Remote learners tend to succeed more easily if they possess certain essential qualities. The good news: even if you weren’t born with natural strengths in these areas, you can grow these traits through practice and activities that help you establish effective routines and develop productive habits.

Self-disciplined. When you are studying (or working) remotely, nobody is watching over your shoulder to make sure you accomplish everything you should. This can be both a blessing and a curse. If you are the type who bristles at being micromanaged, you may enjoy this independence. However, it’s easy to get lax about deadlines and obligations when there is nobody there to nudge you. Online learners must be self-driven and able to stay motivated without someone pushing them. If this is a challenge for you, take advantage of tools and resources that can help, such as electronic alerts that remind you of important tasks on your schedule or distraction-blocking programs that ensure you stay focused.

Resourceful. This goes along with the theme of being independent. The most successful online learners are often adept at investigating resources they can use to complete assignments or accomplish major goals. They tend to have great detective skills that allow them to ferret out even the most obscure fact or uncover online treasure troves of useful information. You’re not all on your own, though. There are resources to help you — such as the Penn State research librarians. Instructors are also usually happy to suggest ways to find the material you need.

Organized. There are many things you need to keep track of for each course, such as assignments, exams, and books or other research materials. Getting into a routine and developing a schedule that keeps you on track for the week or semester may take a little time, especially if it has been a while since you were last in school. Setting up a well-organized system will keep you from forgetting tasks or losing things you need. Many students find it helpful to block off time on their schedule for each individual task, no matter how small — and this includes reserving time for studying, so you don’t need to cram for an exam at the last minute. There are a wealth of easy-to-use organizational tools and programs that can help, and many of them are free. Explore tools like Trello or DayViewer, or create your own resources with Canva’s calendar templates.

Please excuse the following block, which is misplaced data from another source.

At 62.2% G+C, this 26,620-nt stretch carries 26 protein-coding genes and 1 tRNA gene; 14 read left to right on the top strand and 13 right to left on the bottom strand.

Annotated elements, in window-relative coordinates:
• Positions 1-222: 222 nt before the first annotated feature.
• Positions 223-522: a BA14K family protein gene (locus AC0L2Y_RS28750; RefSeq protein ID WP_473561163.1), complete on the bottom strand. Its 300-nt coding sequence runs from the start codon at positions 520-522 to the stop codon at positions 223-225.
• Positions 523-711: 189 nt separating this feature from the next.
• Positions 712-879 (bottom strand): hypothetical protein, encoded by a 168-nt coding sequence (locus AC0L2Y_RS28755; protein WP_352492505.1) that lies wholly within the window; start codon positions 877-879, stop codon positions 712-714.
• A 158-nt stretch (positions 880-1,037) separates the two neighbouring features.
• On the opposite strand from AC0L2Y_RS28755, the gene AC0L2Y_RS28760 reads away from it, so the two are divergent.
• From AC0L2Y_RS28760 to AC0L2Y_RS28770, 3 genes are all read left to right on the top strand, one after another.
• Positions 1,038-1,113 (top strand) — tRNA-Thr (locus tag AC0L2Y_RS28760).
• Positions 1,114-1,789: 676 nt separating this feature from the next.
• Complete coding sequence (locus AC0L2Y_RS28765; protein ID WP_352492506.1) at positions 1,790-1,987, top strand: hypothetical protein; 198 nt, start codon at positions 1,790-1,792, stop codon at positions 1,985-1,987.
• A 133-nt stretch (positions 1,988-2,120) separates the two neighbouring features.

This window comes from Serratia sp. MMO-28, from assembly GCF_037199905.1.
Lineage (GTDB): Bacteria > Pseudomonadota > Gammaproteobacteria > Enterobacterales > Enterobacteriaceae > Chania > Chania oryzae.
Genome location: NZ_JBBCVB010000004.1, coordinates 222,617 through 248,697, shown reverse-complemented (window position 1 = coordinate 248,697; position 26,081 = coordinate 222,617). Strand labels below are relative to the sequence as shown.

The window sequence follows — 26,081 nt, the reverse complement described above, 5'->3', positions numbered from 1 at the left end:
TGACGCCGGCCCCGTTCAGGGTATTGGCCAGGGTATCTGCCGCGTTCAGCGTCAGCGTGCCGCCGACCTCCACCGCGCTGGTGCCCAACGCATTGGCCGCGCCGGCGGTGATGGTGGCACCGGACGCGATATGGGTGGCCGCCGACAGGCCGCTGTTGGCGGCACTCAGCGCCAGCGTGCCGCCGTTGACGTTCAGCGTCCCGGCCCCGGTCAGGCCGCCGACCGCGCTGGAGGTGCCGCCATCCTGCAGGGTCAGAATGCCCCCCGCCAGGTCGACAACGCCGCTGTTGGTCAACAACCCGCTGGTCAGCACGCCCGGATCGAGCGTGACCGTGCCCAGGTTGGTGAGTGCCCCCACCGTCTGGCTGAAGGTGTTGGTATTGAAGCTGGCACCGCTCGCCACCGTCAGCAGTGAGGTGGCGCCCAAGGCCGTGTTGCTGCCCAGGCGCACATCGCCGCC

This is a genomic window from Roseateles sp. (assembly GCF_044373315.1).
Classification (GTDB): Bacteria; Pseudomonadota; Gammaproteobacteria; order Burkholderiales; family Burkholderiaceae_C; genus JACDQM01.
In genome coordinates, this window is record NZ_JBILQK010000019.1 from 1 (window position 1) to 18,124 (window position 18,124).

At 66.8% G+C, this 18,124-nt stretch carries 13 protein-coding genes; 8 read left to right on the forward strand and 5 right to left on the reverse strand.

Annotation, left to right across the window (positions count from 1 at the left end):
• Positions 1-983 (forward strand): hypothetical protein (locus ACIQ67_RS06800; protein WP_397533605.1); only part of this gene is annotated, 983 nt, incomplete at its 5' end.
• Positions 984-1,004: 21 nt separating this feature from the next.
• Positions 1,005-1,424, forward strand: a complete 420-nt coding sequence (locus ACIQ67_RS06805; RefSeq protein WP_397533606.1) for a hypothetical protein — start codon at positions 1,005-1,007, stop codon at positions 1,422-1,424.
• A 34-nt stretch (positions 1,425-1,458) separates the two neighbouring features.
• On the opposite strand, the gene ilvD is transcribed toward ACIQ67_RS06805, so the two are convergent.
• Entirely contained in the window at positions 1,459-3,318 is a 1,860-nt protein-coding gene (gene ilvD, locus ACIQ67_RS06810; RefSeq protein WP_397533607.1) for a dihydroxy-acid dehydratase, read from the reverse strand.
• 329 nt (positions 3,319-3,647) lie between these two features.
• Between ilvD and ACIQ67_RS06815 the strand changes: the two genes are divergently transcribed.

Flexible. Learning in an online setting will involve using tools and systems that may be new to you. Specific courses may be set up in slightly different ways, depending on the instructor’s preference and the structure of the course. You must be open to learning new processes and exploring unfamiliar tools. This may involve a little bit of a learning curve at first, but you will likely master these skills more quickly than you think, and soon you will be navigating these platforms like an old pro.

Comfortable with technology. Don’t worry. This is definitely something you can improve on if you aren’t there quite yet. You don’t need to be an IT wizard, but you do need to know some basic fundamentals. To start, you will need to be able to access your course materials and workspace. Depending on the course, you may also need to be able to participate in web-based meetings or video chats. Penn State World Campus students use several basic systems, including Canvas, LionPATH, and Penn State email. All of these are easy to access and navigate once you get familiar with them. New students receive information about these tools during orientation and have access to guides and tutorials. In addition, the Penn State IT Service Desk is always available to help with tech questions and issues. 

Finally, always remember that you have the resources and support of the Penn State community behind you while you use these attributes to accomplish your goals!